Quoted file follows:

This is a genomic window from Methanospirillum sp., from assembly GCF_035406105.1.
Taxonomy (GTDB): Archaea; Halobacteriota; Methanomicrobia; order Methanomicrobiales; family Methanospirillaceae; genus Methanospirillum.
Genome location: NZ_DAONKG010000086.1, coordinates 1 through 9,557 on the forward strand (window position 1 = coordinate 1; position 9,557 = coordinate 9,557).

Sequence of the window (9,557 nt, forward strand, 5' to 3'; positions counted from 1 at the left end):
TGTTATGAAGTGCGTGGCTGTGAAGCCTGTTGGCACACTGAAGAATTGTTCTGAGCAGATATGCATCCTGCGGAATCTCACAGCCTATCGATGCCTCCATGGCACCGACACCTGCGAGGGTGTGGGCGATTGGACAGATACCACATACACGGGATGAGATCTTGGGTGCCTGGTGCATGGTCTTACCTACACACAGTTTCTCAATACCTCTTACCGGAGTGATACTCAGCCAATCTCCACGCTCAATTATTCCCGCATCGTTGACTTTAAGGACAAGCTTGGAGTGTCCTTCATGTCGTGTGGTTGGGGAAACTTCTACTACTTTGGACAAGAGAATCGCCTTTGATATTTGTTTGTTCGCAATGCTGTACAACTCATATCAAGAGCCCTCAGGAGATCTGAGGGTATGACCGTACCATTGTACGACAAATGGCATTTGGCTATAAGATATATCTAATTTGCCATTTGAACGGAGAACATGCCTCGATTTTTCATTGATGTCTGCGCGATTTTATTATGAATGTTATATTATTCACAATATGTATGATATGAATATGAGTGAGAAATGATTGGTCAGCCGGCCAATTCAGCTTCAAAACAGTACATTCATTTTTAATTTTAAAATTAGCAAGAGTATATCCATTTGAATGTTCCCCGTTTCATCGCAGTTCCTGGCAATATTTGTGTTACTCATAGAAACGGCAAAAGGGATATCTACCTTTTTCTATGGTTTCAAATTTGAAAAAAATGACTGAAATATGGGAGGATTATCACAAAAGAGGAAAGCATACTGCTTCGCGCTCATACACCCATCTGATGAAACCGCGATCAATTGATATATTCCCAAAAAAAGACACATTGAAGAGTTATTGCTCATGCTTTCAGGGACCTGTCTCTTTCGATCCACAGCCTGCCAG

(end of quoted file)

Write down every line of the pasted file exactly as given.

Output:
This is a genomic window from Methanospirillum sp., from assembly GCF_035406105.1.
Taxonomy (GTDB): Archaea; Halobacteriota; Methanomicrobia; order Methanomicrobiales; family Methanospirillaceae; genus Methanospirillum.
Genome location: NZ_DAONKG010000086.1, coordinates 1 through 9,557 on the forward strand (window position 1 = coordinate 1; position 9,557 = coordinate 9,557).

Sequence of the window (9,557 nt, forward strand, 5' to 3'; positions counted from 1 at the left end):
TGTTATGAAGTGCGTGGCTGTGAAGCCTGTTGGCACACTGAAGAATTGTTCTGAGCAGATATGCATCCTGCGGAATCTCACAGCCTATCGATGCCTCCATGGCACCGACACCTGCGAGGGTGTGGGCGATTGGACAGATACCACATACACGGGATGAGATCTTGGGTGCCTGGTGCATGGTCTTACCTACACACAGTTTCTCAATACCTCTTACCGGAGTGATACTCAGCCAATCTCCACGCTCAATTATTCCCGCATCGTTGACTTTAAGGACAAGCTTGGAGTGTCCTTCATGTCGTGTGGTTGGGGAAACTTCTACTACTTTGGACAAGAGAATCGCCTTTGATATTTGTTTGTTCGCAATGCTGTACAACTCATATCAAGAGCCCTCAGGAGATCTGAGGGTATGACCGTACCATTGTACGACAAATGGCATTTGGCTATAAGATATATCTAATTTGCCATTTGAACGGAGAACATGCCTCGATTTTTCATTGATGTCTGCGCGATTTTATTATGAATGTTATATTATTCACAATATGTATGATATGAATATGAGTGAGAAATGATTGGTCAGCCGGCCAATTCAGCTTCAAAACAGTACATTCATTTTTAATTTTAAAATTAGCAAGAGTATATCCATTTGAATGTTCCCCGTTTCATCGCAGTTCCTGGCAATATTTGTGTTACTCATAGAAACGGCAAAAGGGATATCTACCTTTTTCTATGGTTTCAAATTTGAAAAAAATGACTGAAATATGGGAGGATTATCACAAAAGAGGAAAGCATACTGCTTCGCGCTCATACACCCATCTGATGAAACCGCGATCAATTGATATATTCCCAAAAAAAGACACATTGAAGAGTTATTGCTCATGCTTTCAGGGACCTGTCTCTTTCGATCCACAGCCTGCCAG